By all this, I am not belittling the usefulness of trig functions in analysis- it's just that often the solutions to problems are most easily visualised in terms of trig functions (through the rotating vector, phasor or whatever).

Don Kelly @shawcross.ca remove the X to answer

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It was a reply to the original poster - his entire text was included in my reply.

Meanwhile

Saying something different without disagreeing.

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OK. Now we are getting somewhere. How are you saying something different? Don Kelly suggested this is done with expansion series that tend to converge rather quickly. Is that how you are saying calculators do trig functions; or are you just guessing?

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It usually is not that simple. While the usual Maclaurin series for trigonometric will converge relatively quickly for an angle of one radian, it will not work at all for 10000 let alone for a billion radians. The first step will be to take out multiple of 2*pi or more likely pi/4 in any implementation. There isn't enough memory available to used the infinite series for large arguments without invoking periodicity for trigonometric functions.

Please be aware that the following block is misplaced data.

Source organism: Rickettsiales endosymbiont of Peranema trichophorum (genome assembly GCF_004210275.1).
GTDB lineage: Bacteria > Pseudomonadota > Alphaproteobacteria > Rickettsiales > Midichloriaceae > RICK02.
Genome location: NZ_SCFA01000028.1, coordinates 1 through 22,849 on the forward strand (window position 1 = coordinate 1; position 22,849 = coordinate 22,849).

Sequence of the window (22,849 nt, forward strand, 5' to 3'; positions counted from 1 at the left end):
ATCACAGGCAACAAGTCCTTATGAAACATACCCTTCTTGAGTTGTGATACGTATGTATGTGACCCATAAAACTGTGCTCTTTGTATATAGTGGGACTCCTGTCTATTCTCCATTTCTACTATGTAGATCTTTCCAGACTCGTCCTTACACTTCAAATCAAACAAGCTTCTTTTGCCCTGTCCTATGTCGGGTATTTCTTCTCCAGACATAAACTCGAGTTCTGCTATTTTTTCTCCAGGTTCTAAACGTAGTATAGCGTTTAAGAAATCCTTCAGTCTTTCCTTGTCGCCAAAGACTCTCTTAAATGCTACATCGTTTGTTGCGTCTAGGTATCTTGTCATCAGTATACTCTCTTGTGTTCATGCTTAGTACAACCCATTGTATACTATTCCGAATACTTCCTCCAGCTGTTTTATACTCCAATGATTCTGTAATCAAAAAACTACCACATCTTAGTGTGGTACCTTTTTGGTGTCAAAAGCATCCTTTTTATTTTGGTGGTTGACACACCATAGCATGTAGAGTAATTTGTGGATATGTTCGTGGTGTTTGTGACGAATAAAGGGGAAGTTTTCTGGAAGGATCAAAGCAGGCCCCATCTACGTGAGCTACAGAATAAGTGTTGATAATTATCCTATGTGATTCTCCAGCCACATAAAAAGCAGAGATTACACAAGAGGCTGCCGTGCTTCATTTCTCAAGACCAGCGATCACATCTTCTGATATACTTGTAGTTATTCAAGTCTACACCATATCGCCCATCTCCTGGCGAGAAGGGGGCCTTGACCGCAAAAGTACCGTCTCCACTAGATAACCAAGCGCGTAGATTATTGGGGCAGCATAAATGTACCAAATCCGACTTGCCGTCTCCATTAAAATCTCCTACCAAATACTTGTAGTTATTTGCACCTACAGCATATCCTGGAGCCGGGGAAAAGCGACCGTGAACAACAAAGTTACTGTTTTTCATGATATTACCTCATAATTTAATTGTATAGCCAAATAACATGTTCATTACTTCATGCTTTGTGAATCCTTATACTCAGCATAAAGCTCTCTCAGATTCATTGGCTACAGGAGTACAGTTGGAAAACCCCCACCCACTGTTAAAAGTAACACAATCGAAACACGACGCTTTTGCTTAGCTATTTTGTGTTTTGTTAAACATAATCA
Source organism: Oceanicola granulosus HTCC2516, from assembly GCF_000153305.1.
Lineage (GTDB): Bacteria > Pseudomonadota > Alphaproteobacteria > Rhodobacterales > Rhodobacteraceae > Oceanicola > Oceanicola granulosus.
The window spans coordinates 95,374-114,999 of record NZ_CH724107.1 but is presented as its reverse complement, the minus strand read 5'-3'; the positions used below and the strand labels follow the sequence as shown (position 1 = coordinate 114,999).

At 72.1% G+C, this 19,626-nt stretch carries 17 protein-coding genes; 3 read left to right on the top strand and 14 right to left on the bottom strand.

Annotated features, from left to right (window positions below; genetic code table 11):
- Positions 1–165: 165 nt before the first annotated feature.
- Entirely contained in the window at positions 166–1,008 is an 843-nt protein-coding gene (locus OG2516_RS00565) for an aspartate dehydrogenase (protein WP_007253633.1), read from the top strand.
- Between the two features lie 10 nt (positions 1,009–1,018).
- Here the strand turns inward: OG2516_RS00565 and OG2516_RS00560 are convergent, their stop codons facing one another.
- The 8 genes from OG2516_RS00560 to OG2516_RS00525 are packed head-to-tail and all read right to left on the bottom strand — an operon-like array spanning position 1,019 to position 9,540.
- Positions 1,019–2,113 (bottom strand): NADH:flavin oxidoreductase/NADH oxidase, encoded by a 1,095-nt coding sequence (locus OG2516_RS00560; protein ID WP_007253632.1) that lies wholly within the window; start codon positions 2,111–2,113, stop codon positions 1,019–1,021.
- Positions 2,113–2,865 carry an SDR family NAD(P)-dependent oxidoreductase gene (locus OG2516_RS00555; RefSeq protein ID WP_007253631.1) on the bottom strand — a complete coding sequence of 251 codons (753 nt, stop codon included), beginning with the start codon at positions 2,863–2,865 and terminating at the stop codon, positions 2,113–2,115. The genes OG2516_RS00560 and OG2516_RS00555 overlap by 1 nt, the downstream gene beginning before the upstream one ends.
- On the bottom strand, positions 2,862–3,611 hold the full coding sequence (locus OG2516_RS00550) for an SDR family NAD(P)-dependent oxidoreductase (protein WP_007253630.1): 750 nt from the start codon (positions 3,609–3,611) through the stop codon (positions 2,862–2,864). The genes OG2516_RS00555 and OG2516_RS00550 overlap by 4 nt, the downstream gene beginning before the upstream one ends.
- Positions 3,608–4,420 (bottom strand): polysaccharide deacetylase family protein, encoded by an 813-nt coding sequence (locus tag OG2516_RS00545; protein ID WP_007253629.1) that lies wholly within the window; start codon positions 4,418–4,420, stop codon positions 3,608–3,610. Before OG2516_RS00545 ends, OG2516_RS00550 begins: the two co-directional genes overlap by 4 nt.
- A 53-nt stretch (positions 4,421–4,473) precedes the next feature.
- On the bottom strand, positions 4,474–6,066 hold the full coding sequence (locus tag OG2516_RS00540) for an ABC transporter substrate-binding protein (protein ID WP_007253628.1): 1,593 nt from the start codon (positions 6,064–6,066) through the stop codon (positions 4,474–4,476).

When tables were calculated manually, the usual approach was to make a lookup table for various steps and then use sum and difference formulas to get to a specific value. That may be done in a computer. There also are polynomial approximations available for that.

Bill

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----------- All the range of conversion need be is 1.57.. radians so it makes sense to make use of periodicity so that convergence is fast -for sin, the terms in x,x^3, x^5..x^21 are enough and the related factorials 1,3! .. can be built on preceding terms. This is still a brute force approach but is better than table look-up and not as good as approximating polynomials which were well known in the applicable literature about 60 years ago (at least that is when I first ran across the topic).

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Are you just guessing - that all calculators work exactly alike?